8. Linda Johnson-Rubick

    I think you should continue to keep the original and any additional changes.
    I have been disappointed with the new results…they do not match 23&me….and although you showed slight NA at first it doesn’t now.

    • Paul Markarian

      It shows my fathers, aunts, cousins and my own kit as having Armenian genetic community. My father and aunts are full Armenian both of their parents were Genocide survivors.

      • Linda Karamanian

        Is there an Armenian genetic community on Ancestry DNA?
        Mine doesn’t show one.
        I’m half Armenian.
        Ancestry says 44% Turkey and Caucasus and 13% Italian

    • Claudia

      Look at your ethnicity estimate and select updates. Then click on View Previous Estimates and you can download your previous results.

  9. Mary

    I was disappointed with the update. My ethnicity used to include three specific regions in Ireland. Now, my profile is just a generic “Scotland/Ireland” – much less informative.

  10. Judith Landers

    Your update last fall changed my results to be INACCURATE. The same for other members of my family. I factually know with records where my maternal grandparents were from and when they emigrated to the U.S. Their ancestry has all but disappeared with your update. This month I received results from 23 & Me which Are Accurate! Your original results before the update were close to 23&Me. I have zero trust in Ancestry now. I can only hope you will realize the error that was made in the last update.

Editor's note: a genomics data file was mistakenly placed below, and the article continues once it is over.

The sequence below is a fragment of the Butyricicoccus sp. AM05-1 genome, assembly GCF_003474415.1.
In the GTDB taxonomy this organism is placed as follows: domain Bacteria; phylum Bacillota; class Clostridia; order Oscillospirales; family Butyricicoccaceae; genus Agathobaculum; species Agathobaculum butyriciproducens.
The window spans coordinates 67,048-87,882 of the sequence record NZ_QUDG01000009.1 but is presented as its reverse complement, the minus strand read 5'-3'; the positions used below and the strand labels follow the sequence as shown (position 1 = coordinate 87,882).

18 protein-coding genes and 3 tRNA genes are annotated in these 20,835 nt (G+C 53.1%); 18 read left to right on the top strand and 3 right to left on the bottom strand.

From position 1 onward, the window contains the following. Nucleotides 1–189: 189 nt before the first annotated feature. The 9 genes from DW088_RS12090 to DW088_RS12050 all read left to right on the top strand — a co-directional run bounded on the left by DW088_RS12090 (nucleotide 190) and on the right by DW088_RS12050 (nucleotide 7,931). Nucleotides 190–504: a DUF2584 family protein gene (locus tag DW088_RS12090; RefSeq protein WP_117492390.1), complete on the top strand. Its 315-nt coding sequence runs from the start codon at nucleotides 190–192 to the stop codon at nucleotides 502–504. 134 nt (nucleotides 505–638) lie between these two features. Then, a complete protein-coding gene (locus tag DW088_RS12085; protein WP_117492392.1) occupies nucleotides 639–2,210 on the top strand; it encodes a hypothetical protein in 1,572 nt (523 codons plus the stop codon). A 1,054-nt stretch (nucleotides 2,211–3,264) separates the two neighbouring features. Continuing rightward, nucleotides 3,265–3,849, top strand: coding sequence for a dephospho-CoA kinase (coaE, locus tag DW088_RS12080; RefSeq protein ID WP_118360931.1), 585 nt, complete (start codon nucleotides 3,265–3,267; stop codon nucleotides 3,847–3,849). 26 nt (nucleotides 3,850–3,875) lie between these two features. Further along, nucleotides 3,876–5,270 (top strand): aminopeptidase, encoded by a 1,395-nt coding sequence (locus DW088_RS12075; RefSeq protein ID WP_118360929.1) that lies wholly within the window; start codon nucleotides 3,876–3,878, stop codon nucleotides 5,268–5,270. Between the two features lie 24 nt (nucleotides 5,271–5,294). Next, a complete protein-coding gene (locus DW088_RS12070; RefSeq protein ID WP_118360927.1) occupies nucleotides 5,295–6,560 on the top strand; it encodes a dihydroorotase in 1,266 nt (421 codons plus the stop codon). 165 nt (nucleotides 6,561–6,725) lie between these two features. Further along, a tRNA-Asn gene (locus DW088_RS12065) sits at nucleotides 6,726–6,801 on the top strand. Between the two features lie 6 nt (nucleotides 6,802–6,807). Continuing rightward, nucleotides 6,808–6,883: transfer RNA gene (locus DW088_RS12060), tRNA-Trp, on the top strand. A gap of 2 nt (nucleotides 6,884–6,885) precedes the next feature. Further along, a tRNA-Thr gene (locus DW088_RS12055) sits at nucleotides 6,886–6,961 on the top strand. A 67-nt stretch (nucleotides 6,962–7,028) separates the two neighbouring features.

11. Dhopkinsny

    I much preferred the original estimates as they reflected my extensive tree (30 generations). Also the way they added Italy to the Greek estimate, really was not a good idea. You cannot lump them together just because the vicinity is southern europe. Hopefully it will eventually get sorted out. My personal opinion is the new percentages are highly inaccurate.

  12. The change of ancestry.com was extremely disappointing for me. No clear scientific framework. Not even mentioning the maps with migration ancestral routes, which have nothing to do with the individual data. All discussed in my book “Cultural Genomics…” (2018, Nova Science), which has won a gold medal in section “science” for 2019 (eLit Book Awards).

  13. Eileen

    My grandfather was 100% German lineage (Mennonite) but Ancestry says I have no German in my DNA. My great-great grandfather was also German (Palatine from Ireland). This latest breakdown is rubbish.

    • Norma

      Mennonites in the U.S. come from the Netherlands. The Netherlands had conflicts which resulted in the south being ruled by Spanish Iberian influence creating Belgium. Apparently, my family members picked up this DNA voluntarily or involuntarily. Some join by marriage. Others may have picked up DNA due to the violence that made them leave. Not all DNA historically comes from marriage.